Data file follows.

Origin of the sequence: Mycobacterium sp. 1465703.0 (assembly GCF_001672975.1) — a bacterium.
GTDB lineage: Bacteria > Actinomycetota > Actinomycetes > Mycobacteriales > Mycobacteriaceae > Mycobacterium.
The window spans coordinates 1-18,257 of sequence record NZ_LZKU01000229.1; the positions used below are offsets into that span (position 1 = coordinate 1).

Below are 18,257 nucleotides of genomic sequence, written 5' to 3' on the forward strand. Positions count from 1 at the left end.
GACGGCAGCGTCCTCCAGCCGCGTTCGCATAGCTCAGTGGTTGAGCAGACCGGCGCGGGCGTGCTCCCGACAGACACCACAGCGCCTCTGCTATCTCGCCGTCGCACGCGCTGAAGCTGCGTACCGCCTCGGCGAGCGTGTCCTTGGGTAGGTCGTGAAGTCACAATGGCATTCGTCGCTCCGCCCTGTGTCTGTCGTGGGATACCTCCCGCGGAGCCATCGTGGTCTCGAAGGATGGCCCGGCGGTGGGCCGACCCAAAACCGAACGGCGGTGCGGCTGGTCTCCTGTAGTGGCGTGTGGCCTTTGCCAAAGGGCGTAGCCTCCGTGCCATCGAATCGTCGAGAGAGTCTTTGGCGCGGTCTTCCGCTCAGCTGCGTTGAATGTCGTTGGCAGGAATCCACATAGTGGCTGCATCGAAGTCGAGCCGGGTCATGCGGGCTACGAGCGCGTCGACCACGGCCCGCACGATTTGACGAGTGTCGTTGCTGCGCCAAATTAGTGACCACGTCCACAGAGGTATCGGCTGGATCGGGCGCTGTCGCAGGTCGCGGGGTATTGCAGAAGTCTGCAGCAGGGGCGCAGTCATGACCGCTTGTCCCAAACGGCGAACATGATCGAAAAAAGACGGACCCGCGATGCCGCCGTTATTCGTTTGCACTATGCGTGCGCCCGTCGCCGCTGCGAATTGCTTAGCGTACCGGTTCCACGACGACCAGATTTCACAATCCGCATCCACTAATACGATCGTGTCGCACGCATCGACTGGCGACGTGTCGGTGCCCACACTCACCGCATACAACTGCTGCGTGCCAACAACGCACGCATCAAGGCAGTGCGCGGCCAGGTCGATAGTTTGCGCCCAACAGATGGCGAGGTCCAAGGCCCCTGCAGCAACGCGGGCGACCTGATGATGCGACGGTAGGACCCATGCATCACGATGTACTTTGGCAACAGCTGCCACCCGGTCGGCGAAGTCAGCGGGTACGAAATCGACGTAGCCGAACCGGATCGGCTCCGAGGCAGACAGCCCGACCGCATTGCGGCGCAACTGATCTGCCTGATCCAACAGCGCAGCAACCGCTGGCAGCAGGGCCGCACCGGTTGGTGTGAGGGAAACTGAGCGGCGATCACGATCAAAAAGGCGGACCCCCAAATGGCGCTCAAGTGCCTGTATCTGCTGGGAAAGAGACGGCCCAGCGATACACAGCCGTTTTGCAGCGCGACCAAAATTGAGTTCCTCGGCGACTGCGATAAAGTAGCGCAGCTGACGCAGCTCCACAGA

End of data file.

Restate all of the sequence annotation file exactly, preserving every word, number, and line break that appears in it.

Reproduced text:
Origin of the sequence: Mycobacterium sp. 1465703.0 (assembly GCF_001672975.1) — a bacterium.
GTDB lineage: Bacteria > Actinomycetota > Actinomycetes > Mycobacteriales > Mycobacteriaceae > Mycobacterium.
The window spans coordinates 1-18,257 of sequence record NZ_LZKU01000229.1; the positions used below are offsets into that span (position 1 = coordinate 1).

Below are 18,257 nucleotides of genomic sequence, written 5' to 3' on the forward strand. Positions count from 1 at the left end.
GACGGCAGCGTCCTCCAGCCGCGTTCGCATAGCTCAGTGGTTGAGCAGACCGGCGCGGGCGTGCTCCCGACAGACACCACAGCGCCTCTGCTATCTCGCCGTCGCACGCGCTGAAGCTGCGTACCGCCTCGGCGAGCGTGTCCTTGGGTAGGTCGTGAAGTCACAATGGCATTCGTCGCTCCGCCCTGTGTCTGTCGTGGGATACCTCCCGCGGAGCCATCGTGGTCTCGAAGGATGGCCCGGCGGTGGGCCGACCCAAAACCGAACGGCGGTGCGGCTGGTCTCCTGTAGTGGCGTGTGGCCTTTGCCAAAGGGCGTAGCCTCCGTGCCATCGAATCGTCGAGAGAGTCTTTGGCGCGGTCTTCCGCTCAGCTGCGTTGAATGTCGTTGGCAGGAATCCACATAGTGGCTGCATCGAAGTCGAGCCGGGTCATGCGGGCTACGAGCGCGTCGACCACGGCCCGCACGATTTGACGAGTGTCGTTGCTGCGCCAAATTAGTGACCACGTCCACAGAGGTATCGGCTGGATCGGGCGCTGTCGCAGGTCGCGGGGTATTGCAGAAGTCTGCAGCAGGGGCGCAGTCATGACCGCTTGTCCCAAACGGCGAACATGATCGAAAAAAGACGGACCCGCGATGCCGCCGTTATTCGTTTGCACTATGCGTGCGCCCGTCGCCGCTGCGAATTGCTTAGCGTACCGGTTCCACGACGACCAGATTTCACAATCCGCATCCACTAATACGATCGTGTCGCACGCATCGACTGGCGACGTGTCGGTGCCCACACTCACCGCATACAACTGCTGCGTGCCAACAACGCACGCATCAAGGCAGTGCGCGGCCAGGTCGATAGTTTGCGCCCAACAGATGGCGAGGTCCAAGGCCCCTGCAGCAACGCGGGCGACCTGATGATGCGACGGTAGGACCCATGCATCACGATGTACTTTGGCAACAGCTGCCACCCGGTCGGCGAAGTCAGCGGGTACGAAATCGACGTAGCCGAACCGGATCGGCTCCGAGGCAGACAGCCCGACCGCATTGCGGCGCAACTGATCTGCCTGATCCAACAGCGCAGCAACCGCTGGCAGCAGGGCCGCACCGGTTGGTGTGAGGGAAACTGAGCGGCGATCACGATCAAAAAGGCGGACCCCCAAATGGCGCTCAAGTGCCTGTATCTGCTGGGAAAGAGACGGCCCAGCGATACACAGCCGTTTTGCAGCGCGACCAAAATTGAGTTCCTCGGCGACTGCGATAAAGTAGCGCAGCTGACGCAGCTCCACAGA